9) Downtown Vehicle Storage and Retrieval
JEA discusses the storage problem and argues that DMS
has the same need of space as a car whereas a PRT vehicle can
be parked more compactly.
a. A public RUF can be parked just as compactly
(probably better) than a PRT.
b. A private RUF is equipped with the same electronic
guidance system as all RUFs (lateral control via alternating
magnetic fields in the road). This system can be used to park
the RUFs quite close, since the driver can leave the vehicle
c. The retrieval time for a private RUF will probably be
larger than for a public PRT, but the same as for a public
10) Vehicle Usage and Amortization
JEA points out that the number of necessary PRTs is 6-10
times lower than for DM vehicles which he considers as being
privately owned. This will affect the overall cost of the
The advantage that DMS needs no stations, comes as a
disadvantage for people without a drivers license.
a. I agree that PRT and public RUFs are more economical
overall than private RUFs. On the other hand, this is not a
system problem, but an individual problem. If many users
prefer to own their RUF's, the system can live with it
without problems. The cost is paid for by the individual user
which will pay only for electricity, when using the
b. PRT vehicles are passive when the demand is low,
whereas a public RUF can be used for small errands near the
user's residence during evenings and weekends. This improves
the attractiveness of the RUF compared to a PRT. You have to
walk a few hundred meters to the PRT unless you are living
very close to a PRT station, and most people will not live
c. People without a drivers license can be served well
in a RUF system. The MAXI-RUF can drive as a telebus
("Dial-a-RUF) and collect users in their area and drive
them to an access ramp (station). Here the chauffeur leaves
the MAXI-RUF, but the passengers remain seated and continue
using the MAXI-RUF as an Automated People Mover. If they have
to transfer from one MR to another, the waiting time will be
low, and walking distances will be short. Since the chauffeur
is used only for the road part of the journey, and the trip
can be optimized via computer, the cost of this service is
11) Elitist Solution
JEA points at the very important question of how to get
users to a rail before the rail network is large enough to be
attractive. Only the rich will be able to buy the more
expensive vehicles, and all others will have to pay taxes to
create the rail system.
a. I imagine that a RUF system is started as a PRT/GRT
system using public RUFs and MAXI-RUFs. This system will be
an attractive public transportation system and in many
respects better than a PRT system. Once the rail system is
there, it can be used for private/public individual Dualmode
b. Many cities, especially in the USA, are currently
considering LRT systems which are extremely expensive to
build in an existing city. They have a much larger problem,
since these systems cost more, and will not be able to
attract as many users as a Dualmode RUF system. To build a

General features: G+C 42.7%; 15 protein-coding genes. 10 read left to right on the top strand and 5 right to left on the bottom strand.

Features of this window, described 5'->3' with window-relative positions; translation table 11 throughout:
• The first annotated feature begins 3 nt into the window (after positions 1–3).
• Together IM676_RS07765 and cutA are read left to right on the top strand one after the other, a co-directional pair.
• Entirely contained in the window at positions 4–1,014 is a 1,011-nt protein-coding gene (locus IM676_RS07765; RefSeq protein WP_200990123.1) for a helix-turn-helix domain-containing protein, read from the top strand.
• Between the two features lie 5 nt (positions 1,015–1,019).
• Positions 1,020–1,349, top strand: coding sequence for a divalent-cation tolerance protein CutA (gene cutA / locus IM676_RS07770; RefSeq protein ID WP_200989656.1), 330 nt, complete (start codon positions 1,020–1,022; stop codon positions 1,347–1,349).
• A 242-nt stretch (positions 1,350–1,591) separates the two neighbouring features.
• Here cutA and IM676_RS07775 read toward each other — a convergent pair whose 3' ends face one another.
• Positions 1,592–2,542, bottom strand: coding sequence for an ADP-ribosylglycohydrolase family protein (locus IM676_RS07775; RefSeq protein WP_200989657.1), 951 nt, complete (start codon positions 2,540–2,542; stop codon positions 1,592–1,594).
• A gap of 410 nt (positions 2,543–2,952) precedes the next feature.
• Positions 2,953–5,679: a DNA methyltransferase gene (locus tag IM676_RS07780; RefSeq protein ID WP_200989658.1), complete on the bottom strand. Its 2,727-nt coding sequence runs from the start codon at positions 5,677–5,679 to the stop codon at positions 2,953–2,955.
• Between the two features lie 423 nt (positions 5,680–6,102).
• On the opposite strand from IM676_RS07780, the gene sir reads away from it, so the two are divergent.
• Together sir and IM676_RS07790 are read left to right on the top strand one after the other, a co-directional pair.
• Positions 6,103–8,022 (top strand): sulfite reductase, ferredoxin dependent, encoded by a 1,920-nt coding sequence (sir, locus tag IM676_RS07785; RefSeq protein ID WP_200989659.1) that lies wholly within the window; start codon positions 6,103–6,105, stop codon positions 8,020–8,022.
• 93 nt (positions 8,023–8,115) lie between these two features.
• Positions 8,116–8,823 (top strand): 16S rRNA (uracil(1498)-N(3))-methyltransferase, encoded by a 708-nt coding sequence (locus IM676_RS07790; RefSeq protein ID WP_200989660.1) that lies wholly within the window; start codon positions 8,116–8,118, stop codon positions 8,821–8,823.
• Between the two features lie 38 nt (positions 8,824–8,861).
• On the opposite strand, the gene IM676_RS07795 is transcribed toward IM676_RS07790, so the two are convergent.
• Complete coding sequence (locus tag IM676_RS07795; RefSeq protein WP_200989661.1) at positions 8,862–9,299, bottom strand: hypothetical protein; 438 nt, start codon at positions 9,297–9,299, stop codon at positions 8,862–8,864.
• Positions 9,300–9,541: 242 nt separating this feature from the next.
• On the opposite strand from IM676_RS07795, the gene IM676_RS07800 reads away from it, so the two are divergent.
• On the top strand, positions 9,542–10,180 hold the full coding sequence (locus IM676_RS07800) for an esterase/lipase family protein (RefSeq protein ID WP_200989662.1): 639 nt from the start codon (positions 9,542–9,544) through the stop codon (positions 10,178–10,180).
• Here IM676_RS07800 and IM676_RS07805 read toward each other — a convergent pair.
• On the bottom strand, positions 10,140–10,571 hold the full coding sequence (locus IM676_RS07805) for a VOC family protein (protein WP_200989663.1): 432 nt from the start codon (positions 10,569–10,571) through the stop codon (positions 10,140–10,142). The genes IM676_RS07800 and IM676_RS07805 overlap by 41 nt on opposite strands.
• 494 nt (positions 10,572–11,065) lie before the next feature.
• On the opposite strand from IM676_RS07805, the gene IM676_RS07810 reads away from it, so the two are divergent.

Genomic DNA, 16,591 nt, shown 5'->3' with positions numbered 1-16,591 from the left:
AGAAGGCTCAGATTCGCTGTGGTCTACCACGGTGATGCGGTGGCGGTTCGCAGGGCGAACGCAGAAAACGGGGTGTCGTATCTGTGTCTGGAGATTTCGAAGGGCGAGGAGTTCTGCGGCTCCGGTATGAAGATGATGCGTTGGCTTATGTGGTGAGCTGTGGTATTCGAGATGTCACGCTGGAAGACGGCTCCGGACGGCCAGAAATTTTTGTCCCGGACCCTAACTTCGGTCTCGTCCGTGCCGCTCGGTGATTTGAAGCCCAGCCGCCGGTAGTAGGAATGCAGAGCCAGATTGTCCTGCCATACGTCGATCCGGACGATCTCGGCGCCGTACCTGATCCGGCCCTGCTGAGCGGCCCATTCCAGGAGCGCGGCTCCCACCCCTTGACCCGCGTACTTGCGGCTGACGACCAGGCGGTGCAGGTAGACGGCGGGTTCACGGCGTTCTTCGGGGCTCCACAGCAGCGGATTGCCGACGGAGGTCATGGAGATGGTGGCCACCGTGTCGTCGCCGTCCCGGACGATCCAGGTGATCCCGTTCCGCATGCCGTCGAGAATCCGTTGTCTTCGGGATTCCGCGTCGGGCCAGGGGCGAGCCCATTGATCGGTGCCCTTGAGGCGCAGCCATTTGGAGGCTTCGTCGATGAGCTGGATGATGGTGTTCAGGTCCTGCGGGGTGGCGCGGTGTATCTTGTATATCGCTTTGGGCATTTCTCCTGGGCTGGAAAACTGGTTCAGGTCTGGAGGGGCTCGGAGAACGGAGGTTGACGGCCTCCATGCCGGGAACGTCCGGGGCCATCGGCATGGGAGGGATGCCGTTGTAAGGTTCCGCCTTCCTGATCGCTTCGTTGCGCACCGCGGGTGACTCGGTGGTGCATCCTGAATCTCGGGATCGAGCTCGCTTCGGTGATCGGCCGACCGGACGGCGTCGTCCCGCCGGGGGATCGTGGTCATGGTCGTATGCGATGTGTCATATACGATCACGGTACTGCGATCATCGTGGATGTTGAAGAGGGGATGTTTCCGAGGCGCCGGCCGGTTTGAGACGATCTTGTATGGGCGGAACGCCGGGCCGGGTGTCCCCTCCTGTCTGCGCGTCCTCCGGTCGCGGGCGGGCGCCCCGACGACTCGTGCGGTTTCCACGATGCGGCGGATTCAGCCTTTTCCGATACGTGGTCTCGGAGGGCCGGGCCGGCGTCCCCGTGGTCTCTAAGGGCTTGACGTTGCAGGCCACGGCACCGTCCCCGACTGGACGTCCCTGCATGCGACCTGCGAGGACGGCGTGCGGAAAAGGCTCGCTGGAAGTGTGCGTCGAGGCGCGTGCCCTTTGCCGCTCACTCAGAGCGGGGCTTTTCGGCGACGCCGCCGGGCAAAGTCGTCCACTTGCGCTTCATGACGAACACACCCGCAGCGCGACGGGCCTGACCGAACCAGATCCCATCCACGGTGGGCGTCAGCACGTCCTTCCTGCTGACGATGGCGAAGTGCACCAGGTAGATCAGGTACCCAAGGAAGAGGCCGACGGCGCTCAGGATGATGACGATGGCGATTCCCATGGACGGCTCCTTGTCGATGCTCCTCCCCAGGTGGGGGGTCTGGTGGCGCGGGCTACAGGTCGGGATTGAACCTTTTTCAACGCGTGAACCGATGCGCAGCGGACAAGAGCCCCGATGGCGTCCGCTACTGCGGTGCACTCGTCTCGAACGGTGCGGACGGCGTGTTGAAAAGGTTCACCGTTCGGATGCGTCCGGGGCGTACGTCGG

RUF system instead, will be an economically sound
c. I consider a RUF system as being a PRT++system, so if
PRT can be implemented in a city, so can RUF.
12) The Alternative: Captive-Vehicle PRT + Small
JEA describes an alternative where the core is a PRT
system, but where it is supplemented by a fleet of small
Electrical Vehicles at the stations.
JEA suggests that the user drives in his car to the PRT
system, transfers to the PRT system and finally transfers
from PRT to the EV at the station.
This solution is not very pleasant to the user who has
to change twice and carry any luggage in any kind of weather.
It also involves a waiting time from car/EV to PRT. It may be
short, but waiting time is always a problem.
The RUF system offers a transfer-free travel if it
starts within a distance of 25 km from the rail system and
ends within 25 km from the rail system. There is no waiting
time in the system.
If you have to start a longer distance from the rail
system, the RUF system includes a very attractive Park and
Ride facility. The walking distance is extremely short
(<10m) and there is no waiting.
JEA concludes that in his opinion, a Dualmode System is
appealing, but has some fundamental problems which cannot be
solved technically. In his opinion, it is not a practical
PRJ response: Dualmode Systems may be a major
technical challenge, but they are justified by the much more
attractive features which they can offer.
PRT can only be attractive in very dense areas, where
walking distances are short. Since most modern cities are
much more widespread, the Dualmode System is much better
adapted to the real world.
The RUF system can be considered as a PRT ++ system,
since it is both a Personal Rapid Transit system in the dense
areas, a Group Rapid Transit system between suburban city
centers, and a Dualmode system in the suburban areas. It can
be gradually expanded to eventually become a substitute for
the car, in most cases, within large cities.
Palle R. Jensen can be reached at RUF International in
Copenhagen, Denmark. More details are available at the
RUF website .
Last modified: April 14, 1998